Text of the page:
Sunday, November 27, 2011

Blogs and social network

As a blogger, I have been writing on and off for little over a year.  When starting, I had committed myself to write once a day, but with my workload it proved to be a difficult commitment to keep.  These days perhaps I've slacked off too much, not even posting a blog per week.

When I first started writing, the most difficult thing was finding readers.  How do you know whether anyone is reading your blog?  If you wrote something that no one cared to read, is it not a complete waste of time?  Well, I believe it is not a waste of time.  It's because when you write something it helps you think logically and organize your thoughts into black and white.  It's amazing how often I found myself changing my opinion once I started writing a blog entry.  When you are thinking about things in your head without sequencing them as one logical argument, it is hard to make your argument clear even for yourself.
While thinking about my short blogging history, it got me paused to think about the blogs and social networks, in particular how they are similar yet different from each other.

As Om Malik points out on his post (and Fred Wilson's A VC blog demonstrates with active viewer's comments), blogging is about building a community.  Exchanging comments, sharing ideas, and connecting with people by sharing one's perspective is at the core of blogging.  I think that is why everyone often asks  existential questions at the beginning of any blog.  It's difficult to create a community unless the blogger has interesting perspective to share about the topics that people care about.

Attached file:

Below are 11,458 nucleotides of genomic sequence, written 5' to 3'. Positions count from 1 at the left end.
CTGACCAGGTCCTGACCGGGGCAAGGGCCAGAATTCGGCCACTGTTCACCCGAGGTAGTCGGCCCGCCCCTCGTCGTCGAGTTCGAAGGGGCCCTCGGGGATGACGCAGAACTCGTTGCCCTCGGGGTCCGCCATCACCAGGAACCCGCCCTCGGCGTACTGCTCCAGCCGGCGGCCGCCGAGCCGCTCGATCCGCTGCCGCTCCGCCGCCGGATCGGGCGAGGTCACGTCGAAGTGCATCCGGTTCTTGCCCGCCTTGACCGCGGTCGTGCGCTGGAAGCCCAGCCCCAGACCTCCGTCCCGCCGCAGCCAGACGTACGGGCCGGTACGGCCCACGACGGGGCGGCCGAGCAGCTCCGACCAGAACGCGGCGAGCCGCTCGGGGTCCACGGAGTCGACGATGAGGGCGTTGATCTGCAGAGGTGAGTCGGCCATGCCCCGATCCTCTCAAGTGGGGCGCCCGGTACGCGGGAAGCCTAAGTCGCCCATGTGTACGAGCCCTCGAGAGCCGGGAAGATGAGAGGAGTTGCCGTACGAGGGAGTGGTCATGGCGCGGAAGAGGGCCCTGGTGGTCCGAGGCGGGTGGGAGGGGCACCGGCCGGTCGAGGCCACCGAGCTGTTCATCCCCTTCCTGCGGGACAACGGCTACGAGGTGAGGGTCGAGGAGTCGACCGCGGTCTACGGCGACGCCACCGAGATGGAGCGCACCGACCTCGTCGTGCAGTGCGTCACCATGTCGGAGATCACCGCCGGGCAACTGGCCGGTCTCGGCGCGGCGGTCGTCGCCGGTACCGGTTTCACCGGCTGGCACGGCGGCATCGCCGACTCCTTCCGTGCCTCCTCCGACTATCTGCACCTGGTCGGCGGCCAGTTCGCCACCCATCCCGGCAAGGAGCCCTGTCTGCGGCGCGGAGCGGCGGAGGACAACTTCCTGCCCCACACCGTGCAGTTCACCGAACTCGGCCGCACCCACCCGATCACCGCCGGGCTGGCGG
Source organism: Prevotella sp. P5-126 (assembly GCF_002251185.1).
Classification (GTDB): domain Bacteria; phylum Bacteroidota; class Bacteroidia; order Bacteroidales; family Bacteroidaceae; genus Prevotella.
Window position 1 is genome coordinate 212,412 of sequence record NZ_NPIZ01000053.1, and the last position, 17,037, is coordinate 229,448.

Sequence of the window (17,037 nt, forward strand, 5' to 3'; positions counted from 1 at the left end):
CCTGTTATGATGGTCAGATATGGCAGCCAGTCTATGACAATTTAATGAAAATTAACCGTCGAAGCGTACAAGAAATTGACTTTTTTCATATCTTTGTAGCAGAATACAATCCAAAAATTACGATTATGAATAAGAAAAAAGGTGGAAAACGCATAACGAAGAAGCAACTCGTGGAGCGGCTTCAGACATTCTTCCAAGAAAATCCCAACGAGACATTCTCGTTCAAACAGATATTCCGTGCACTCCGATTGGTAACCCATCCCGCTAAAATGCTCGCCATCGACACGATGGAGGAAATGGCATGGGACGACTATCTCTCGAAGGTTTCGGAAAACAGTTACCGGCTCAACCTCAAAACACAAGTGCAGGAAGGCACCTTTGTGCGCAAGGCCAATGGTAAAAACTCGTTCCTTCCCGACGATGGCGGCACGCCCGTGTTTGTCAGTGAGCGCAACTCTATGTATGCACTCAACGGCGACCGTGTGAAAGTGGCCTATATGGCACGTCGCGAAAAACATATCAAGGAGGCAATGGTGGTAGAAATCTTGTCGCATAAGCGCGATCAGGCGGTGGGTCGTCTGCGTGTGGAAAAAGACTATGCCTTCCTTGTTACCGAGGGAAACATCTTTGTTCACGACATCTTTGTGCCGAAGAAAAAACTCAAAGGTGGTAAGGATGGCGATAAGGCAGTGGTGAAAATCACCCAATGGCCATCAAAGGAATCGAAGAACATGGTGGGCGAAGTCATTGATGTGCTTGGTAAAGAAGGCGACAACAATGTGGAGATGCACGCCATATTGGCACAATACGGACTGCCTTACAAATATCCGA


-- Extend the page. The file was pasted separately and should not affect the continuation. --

Social networking is very similar to blogs.  It's about connecting people and communicating with them.  Your personal relationship and interests are mapped to cyberspace.  This allows people to subscribe updates from friends and talk about common interests and events.  After all, most social networking sites offer microblogging (aka status update) capability.

But one notable difference between blogging and social networking is content.  Blogs start out with creating and sharing content first, whereas social networks started with connecting people by creating and sharing status updates.  Perhaps the precipitous growth of social media is the one to be blamed for stagnant content creator percentage.

Despite the difference, blogging and social networking share the core theme: being social.  With out reader, blogging loses its meaning; without friends, social networking loses its core value.

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